Dr. Karen Brennan has long been fascinated by learning environments that encourage kids to be curious. She’s spent her career thinking about how students develop computational thinking, and what makes a learning environment fertile for kids to show their ingenuity. She developed ScratchEd, an online platform to support educators using Scratch in their classrooms, and has studied elements of effective teaching through MIT Media Lab's Lifelong Kindergarten research group. Now she's a faculty member at the Harvard Graduate School of Education, leading the Creative Computing Lab.
Since Scratch launched 12 years ago, users have created 43 million projects. That’s a lot of creativity on display. From studying the way kids use the platform, as well as effective classrooms, Brennan has seen four crucial ingredients to curiosity:
- Pursue a question that matters to the learner
- Create different representations of an evolving understanding
- Participate in a community of learners
- Constantly reflect on the learning
Scratch is an interactive community where kids can use evolving programming skills to showcase their creativity. But not every child has access to Scratch or to environments that foster this type of curiosity and independence. That’s where teachers come in.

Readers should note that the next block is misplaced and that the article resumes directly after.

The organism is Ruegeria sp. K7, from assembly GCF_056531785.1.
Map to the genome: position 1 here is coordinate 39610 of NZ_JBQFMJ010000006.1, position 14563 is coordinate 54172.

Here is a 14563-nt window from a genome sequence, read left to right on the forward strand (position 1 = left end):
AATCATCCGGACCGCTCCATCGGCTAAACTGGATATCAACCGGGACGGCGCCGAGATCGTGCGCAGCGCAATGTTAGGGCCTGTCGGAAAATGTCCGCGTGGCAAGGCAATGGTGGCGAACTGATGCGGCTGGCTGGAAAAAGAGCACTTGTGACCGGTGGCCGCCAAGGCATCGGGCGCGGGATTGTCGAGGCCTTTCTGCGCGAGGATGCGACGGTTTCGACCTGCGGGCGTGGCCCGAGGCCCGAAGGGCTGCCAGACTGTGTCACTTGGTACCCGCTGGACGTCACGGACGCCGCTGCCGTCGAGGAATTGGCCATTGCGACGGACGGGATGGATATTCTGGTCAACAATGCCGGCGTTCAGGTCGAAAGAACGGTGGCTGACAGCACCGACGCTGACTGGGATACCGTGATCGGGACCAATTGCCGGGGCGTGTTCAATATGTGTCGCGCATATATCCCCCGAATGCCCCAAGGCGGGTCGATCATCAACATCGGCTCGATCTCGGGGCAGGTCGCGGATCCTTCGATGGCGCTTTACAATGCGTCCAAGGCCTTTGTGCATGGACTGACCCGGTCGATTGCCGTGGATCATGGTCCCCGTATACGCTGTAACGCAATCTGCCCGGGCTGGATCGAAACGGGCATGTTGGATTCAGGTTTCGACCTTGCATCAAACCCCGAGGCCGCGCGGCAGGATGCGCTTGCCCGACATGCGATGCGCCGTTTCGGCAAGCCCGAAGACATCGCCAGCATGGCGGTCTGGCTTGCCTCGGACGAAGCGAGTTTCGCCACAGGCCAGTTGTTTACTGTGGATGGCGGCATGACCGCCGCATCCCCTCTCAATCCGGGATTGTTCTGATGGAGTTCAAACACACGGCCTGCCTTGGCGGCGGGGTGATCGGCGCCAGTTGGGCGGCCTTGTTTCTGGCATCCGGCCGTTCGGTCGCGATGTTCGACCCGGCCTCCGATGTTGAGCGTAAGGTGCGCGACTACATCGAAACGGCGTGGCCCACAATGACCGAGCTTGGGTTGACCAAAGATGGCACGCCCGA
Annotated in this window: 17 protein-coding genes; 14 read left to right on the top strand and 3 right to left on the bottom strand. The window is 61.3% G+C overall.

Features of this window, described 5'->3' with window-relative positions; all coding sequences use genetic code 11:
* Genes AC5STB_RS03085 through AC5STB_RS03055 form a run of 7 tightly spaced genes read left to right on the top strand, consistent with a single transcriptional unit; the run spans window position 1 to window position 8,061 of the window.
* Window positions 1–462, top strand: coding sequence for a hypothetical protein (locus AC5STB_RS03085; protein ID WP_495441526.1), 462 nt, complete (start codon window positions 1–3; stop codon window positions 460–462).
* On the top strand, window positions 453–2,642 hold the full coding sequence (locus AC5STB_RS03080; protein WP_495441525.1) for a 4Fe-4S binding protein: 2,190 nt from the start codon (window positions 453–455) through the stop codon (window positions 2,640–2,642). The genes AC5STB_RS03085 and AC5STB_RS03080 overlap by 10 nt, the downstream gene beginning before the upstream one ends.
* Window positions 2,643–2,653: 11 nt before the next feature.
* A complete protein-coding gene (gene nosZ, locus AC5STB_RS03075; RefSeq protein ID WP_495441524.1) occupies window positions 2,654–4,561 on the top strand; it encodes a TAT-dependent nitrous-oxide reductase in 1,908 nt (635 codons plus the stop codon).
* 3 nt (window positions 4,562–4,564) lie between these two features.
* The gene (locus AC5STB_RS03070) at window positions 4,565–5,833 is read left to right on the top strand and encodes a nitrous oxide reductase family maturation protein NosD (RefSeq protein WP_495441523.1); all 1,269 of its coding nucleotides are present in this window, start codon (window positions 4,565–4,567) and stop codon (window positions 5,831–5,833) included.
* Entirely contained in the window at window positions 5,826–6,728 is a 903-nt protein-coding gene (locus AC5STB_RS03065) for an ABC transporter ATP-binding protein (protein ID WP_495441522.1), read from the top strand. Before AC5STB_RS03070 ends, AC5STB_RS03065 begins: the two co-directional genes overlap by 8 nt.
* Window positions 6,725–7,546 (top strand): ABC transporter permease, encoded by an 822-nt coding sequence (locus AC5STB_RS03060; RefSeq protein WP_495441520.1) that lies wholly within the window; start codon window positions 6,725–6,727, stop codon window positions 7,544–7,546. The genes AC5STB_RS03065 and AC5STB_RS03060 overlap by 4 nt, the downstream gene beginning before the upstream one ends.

— J Varriano (@j_varriano) July 17, 2019
“The role of the teacher is essential if we really want to make this learning accessible to everyone,” Brennan said at the Building Learning Communities conference. She cited a seminal book on teaching by Neil Postman and Charles Weingartner, Teaching as a Subversive Activity:
"There can be no significant innovation in education that does not have at its center the attitudes of teachers, and it is an illusion to think otherwise. The beliefs, feelings, and assumptions of teachers are the air of a learning environment; they determine the quality of life within it."
Given the critical role teachers play in creating spaces where curiosity thrives, Brennan has spent years observing skilled teachers as they do the work. She noticed that in the most creative, curiosity-filled classrooms teachers actively design opportunities to:
- Cultivate curiosity – Are young people designing questions, asking questions?
- Create – This could take many forms.
- Collaborate – Learn from and with others
- Contemplate – "We know there's no learning without reflection," Brennan said. "What are the opportunities to think about their thinking?"
But it’s much easier to list elements of a creative classroom than to deal with the common roadblocks to creating that space. Brennan put forward three scenarios in which a teacher encounters a stumbling block, as well as some strategies teachers she has worked with used to get past them.